How does one nurse deliver ten babies in a single shift? She runs.
Facing a severe shortage of surgeons, Mozambique decided to train non-physicians to do life-saving operations.
Daniel Grossman travels to the interior of southern Mozambique, where clean water is never a promise, and droughts are as worrisome as floods.
By Bob Shacochis, USA Today Opinion
Janeen Heath, Pulitzer Center
Tune in this Sunday to CBS "60 Minutes"
Gorongosa National Park was once the crown jewel of Mozambique's national parks and one of the most fabled in Africa. But after 28 years of war, the park is now almost empty.
What can you do with 40 million dollars? Greg Carr believes he can rescue a corner of southern Africa. Carr is investing his own money in a project to restore a national park in Mozambique. The project is also meant to create an eco-tourism system to help sustain the park in the future. Anchor Lisa Mullins speaks to Carr about his plan.
Greg Carr — Gorongosa National Park (8:00)
In a watershed experiment, the Boston entrepreneur is putting $40 million of his own money into a splendid but ravaged park in Mozambique.
In the center of Mozambique, a country of blinding white beaches and sweeping savannas, velvety green wetlands and spirit-filled forests, an American philanthropist is working to restore a long-forgotten national park; the first step, he hopes, in lifting this beleaguered region out of poverty.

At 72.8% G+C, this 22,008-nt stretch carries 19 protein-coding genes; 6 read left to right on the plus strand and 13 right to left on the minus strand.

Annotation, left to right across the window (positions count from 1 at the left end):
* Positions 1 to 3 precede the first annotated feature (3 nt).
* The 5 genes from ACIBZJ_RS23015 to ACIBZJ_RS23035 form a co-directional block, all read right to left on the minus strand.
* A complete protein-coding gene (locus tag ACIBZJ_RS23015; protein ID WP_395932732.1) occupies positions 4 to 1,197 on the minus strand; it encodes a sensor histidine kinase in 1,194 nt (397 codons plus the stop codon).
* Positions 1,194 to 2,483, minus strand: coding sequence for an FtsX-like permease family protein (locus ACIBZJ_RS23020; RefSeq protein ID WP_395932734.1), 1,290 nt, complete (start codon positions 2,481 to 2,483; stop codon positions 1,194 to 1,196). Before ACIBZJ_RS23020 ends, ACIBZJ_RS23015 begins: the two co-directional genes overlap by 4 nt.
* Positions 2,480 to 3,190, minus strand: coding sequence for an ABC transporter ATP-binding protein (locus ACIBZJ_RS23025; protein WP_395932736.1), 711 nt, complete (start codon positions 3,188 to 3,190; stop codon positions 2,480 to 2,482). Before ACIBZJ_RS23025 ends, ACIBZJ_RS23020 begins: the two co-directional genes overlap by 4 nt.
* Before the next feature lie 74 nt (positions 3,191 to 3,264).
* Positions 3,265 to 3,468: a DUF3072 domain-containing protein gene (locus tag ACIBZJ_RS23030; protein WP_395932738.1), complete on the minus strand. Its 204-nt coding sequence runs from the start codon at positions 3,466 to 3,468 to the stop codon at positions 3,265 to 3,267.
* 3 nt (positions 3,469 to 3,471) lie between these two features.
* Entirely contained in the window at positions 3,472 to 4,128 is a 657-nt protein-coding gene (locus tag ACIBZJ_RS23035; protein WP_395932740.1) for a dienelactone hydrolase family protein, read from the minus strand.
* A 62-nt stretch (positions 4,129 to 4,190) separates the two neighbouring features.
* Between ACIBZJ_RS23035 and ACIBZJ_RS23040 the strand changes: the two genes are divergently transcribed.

Gorongosa National Park was once among the top destinations in Africa, with a greater animal concentration than on the Serengeti Plain. But during Mozambique's long civil war, soldiers and other poachers killed the animals, planted landmines and destroyed the infrastructure. For years, this beautiful landscape was all but abandoned.
A main challenge of the Gorongosa project is convincing the people living around the park that cooperating will serve their interests. Poaching, deforestation and slash-and-burn agriculture still threaten the restoration efforts.
Surgically-treatable conditions cause more death and disability than HIV/AIDS, tuberculosis and malaria, combined. Now, a group of doctors is pushing to put surgery on the global health agenda.
Planet Earth's average temperature has risen about one degree Fahrenheit in the last fifty years. By the end of this century it will be several degrees higher, according to the latest climate research. But global warming is doing more than simply making things a little warmer.
Before the Mozambican civil war, Gorongosa National Park was among the top destinations in Africa, with a higher concentration of animals than on the famed Serengeti Plain. But during the war, soldiers and other poachers killed these vast herds, planted landmines and destroyed the park's infrastructure. By the 1990s,...
Bridget Huber visited operating rooms in Uganda and Mozambique while reporting on surgery's place on the global health agenda.
Africa's life-saving surgeons aren't always doctors.
After winning the Pulitzer Center's March 2008 Global Issues / Citizen Voices contest on Helium.com, Loyce Kareri appeared on BBC World news alongside Pulitzer Center Director Jon Sawyer to speak about the contest, her essay and what the future holds for citizen journalism.
One man is using his great wealth to try to help some of the poorest people in Mozambique by attracting more tourists to the beautiful national park of Gorongosa. Scott Pelley reports.